• a) Ms HB retained Mr GZ as her barrister.

  • b) Ms HB also retained HC, a firm of solicitors in [South Island], to attend to conveyancing matters.

  • c) Mr TD retained Mr TC as his barrister.

  • d) Mr TD retained the firm of TB (Mr TA) to attend to conveyancing matters on his behalf.


At the time of separation from Ms HB, TD was in control of substantial business assets while Ms HB was in occupation of the family home against which was registered a mortgage to Westpac bank.


Attempts to resolve relationship property matters through negotiation were unsuccessful and proceedings were issued. After further negotiations, an agreement was reached which resulted in Consent Orders being made by the Court. One of the Orders was that the family home would be transferred to Ms HB free of the Westpac mortgage (and any other encumbrances).


To enable that to occur, it was necessary to provide the bank with alternative security, and it was agreed that this alternative security would be provided over other property owned by Mr TD, his parents and his brother.


Prior to agreeing to the terms of the settlement recorded in the Orders, Mr GZ wanted to be satisfied that the settlement could be implemented. He obtained a copy of the discharge of the existing mortgage to Westpac bank over the family home, a copy of the new loan agreement referring to the replacement securities, and a copy of the Authority and Instruction form (the A&I) whereby TB were irrevocably instructed to register the mortgage over the replacement security.


In addition, he received a letter dated 17 October 2008 from Mr TA in which Mr TA advised that “we are therefore in a position to file a solicitor's certificate with the Westpac bank so that the discharge of mortgage on [the existing property] can be registered and the new mortgage over the [replacement security] put in place contemporaneously. As the transaction does not involve raising funds from the bank we are in a position to do this immediately we receive confirmation from Mr TC that a satisfactory agreement has been entered into between Mr TD and Ms HB.”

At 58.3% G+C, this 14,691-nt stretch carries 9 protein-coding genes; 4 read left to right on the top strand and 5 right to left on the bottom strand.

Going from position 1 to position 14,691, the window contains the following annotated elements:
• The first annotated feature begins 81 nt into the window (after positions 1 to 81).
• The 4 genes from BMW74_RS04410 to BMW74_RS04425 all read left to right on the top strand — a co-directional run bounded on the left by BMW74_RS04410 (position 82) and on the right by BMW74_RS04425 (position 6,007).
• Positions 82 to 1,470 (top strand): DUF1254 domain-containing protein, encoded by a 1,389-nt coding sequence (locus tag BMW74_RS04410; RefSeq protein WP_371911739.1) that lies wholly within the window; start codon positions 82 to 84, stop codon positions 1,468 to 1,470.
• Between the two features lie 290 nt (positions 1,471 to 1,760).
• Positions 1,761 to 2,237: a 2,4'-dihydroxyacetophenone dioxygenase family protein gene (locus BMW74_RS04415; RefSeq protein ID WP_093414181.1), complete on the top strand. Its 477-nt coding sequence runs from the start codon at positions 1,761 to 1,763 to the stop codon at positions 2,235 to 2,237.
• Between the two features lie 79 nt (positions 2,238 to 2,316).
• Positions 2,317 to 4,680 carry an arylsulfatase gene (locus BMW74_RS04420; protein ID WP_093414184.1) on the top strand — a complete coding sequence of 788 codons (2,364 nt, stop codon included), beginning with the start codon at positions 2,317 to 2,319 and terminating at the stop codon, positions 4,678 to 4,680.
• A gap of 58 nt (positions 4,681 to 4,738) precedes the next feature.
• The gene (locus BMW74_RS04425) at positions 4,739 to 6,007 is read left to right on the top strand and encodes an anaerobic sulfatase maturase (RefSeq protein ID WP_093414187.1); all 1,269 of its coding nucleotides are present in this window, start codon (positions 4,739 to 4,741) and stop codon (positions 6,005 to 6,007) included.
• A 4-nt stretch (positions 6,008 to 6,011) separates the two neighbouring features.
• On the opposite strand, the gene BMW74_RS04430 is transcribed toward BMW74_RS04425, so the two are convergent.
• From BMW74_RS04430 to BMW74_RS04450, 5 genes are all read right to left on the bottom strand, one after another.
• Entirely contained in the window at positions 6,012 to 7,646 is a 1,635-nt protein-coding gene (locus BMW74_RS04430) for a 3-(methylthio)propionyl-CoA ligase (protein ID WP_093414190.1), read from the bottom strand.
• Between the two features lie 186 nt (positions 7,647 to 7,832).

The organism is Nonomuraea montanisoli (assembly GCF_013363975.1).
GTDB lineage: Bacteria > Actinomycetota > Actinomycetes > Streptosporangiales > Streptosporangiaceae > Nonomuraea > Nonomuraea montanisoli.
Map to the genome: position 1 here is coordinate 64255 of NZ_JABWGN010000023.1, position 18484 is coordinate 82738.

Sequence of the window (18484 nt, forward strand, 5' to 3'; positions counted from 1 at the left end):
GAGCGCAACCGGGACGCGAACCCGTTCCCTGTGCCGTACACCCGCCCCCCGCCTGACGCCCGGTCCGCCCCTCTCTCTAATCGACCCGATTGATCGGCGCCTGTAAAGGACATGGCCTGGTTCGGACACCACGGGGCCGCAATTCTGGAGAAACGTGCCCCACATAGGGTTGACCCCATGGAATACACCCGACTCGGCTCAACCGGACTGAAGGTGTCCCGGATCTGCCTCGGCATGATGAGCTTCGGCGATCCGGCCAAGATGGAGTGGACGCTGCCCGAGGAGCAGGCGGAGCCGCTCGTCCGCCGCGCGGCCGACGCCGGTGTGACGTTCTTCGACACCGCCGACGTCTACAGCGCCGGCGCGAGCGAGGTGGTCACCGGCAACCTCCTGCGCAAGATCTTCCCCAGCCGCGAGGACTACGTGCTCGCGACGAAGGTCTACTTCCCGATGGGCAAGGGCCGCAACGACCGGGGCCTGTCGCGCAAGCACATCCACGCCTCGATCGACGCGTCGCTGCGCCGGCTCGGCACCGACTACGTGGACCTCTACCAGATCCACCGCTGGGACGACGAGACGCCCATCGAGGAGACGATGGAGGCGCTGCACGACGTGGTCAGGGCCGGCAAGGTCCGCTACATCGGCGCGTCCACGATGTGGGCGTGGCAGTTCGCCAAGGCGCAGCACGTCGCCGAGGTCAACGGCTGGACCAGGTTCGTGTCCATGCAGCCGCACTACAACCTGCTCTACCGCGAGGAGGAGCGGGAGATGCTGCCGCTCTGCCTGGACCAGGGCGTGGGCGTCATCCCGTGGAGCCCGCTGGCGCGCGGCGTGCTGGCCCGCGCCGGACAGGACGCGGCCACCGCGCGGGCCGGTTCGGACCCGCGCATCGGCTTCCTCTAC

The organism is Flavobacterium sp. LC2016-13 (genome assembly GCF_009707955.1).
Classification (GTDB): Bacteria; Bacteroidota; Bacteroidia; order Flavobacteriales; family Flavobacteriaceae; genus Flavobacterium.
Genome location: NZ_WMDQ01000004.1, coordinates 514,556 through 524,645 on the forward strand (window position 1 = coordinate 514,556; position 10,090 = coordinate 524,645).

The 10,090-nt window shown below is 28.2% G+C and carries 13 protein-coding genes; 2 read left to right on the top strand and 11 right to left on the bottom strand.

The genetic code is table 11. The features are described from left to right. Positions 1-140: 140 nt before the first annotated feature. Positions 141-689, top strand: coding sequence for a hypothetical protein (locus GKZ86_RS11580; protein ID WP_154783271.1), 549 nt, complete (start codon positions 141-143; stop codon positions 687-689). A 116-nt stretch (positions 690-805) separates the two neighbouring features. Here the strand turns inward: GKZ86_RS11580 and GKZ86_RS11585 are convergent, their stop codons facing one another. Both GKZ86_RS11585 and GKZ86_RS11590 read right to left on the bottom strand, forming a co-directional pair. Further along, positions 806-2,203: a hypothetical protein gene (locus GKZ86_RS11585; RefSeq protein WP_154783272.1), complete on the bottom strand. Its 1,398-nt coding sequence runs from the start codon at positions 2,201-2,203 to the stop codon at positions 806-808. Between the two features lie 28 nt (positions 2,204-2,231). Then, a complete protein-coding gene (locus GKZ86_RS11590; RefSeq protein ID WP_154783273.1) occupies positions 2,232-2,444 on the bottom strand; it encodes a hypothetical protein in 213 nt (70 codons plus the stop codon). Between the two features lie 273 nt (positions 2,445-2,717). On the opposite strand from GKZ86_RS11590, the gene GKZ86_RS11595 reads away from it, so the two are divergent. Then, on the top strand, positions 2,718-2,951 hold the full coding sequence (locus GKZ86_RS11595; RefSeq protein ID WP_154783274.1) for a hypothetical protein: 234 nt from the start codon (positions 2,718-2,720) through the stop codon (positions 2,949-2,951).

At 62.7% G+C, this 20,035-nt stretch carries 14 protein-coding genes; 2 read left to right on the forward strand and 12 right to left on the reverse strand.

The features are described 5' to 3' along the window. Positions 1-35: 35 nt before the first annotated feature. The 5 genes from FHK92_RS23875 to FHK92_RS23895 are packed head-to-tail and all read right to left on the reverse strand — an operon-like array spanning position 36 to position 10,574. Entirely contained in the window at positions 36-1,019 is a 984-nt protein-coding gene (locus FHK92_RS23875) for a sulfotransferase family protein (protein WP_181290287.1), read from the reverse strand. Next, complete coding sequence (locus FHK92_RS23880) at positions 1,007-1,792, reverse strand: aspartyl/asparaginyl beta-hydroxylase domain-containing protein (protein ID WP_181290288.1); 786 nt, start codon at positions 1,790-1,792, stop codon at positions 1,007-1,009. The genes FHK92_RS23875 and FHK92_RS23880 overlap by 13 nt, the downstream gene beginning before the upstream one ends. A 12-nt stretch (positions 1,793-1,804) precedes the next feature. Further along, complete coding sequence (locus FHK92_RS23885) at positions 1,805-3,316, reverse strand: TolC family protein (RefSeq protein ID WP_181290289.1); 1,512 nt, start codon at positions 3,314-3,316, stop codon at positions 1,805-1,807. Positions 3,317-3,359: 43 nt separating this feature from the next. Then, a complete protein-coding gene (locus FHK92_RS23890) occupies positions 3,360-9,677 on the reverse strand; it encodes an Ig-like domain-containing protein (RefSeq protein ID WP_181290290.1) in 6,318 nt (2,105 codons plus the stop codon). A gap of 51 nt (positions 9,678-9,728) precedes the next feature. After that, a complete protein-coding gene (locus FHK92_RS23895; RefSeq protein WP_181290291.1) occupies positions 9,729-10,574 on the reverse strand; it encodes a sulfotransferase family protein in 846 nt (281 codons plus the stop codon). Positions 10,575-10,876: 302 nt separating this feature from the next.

Further in that letter, Mr TA informed Mr GZ that he had advised the TD family, being Mr TD's parents and brother, that they should seek independent legal advice. He also noted that the agreement of the TD family was conditional on a property agreement acceptable to Mr TD being reached.


Relying on the information provided in this letter and the documents which Mr GZ had obtained copies of, Ms HB then agreed to the Orders being made by the Court which included the following terms:

  • “2 No later than 24 October 2008:

    • a. the property at [the family home] shall be transferred unencumbered to the sole name of [Ms HB] such transfer shall be of a “going concern” between two registered entities for GST purposes

  • 3 [Mr TD and ACU Limited] will forthwith take such steps as are necessary to procure a registered easement in favour of the registered proprietor of [the family home] to secure the current supply of drinking water to the property. The costs of creating such easement (including legal fees and disbursements and survey costs) shall be met by ACU Limited.”

ACU Limited was a company controlled by Mr TD.


Ms HB adopted the view that without the water supply easement in place, the property was valueless, and therefore insisted that the easement be registered prior to accepting a transfer of the property. This involved the preparation of an easement plan, and agreement between HC and Mr TA as to the terms of the easement. It was not until April 2009 that these matters were concluded. In addition, registration of the easement required consent of SBS Bank, the mortgagee of the servant tenement.


In the intervening period, Mr TD's winery business had gone into receivership. In a letter dated 28 April 2009, Mr TA advised HC as follows:

“Last week our client's parents reversed their earlier decision in respect of their preparedness to provide security over the [alternative property] and [Mr TD Senior] has communicated this to your client directly. We understand Westpac also became concerned because of arrears which TD informs us have now been brought up to date. Westpac have also indicated they would require a new valuation due to the changing values of coastal properties”


As a result, Mr TA indicated that his client was unable to comply with the terms of the Orders, and proposed that Ms HB take an immediate transfer of the family home subject to the Westpac...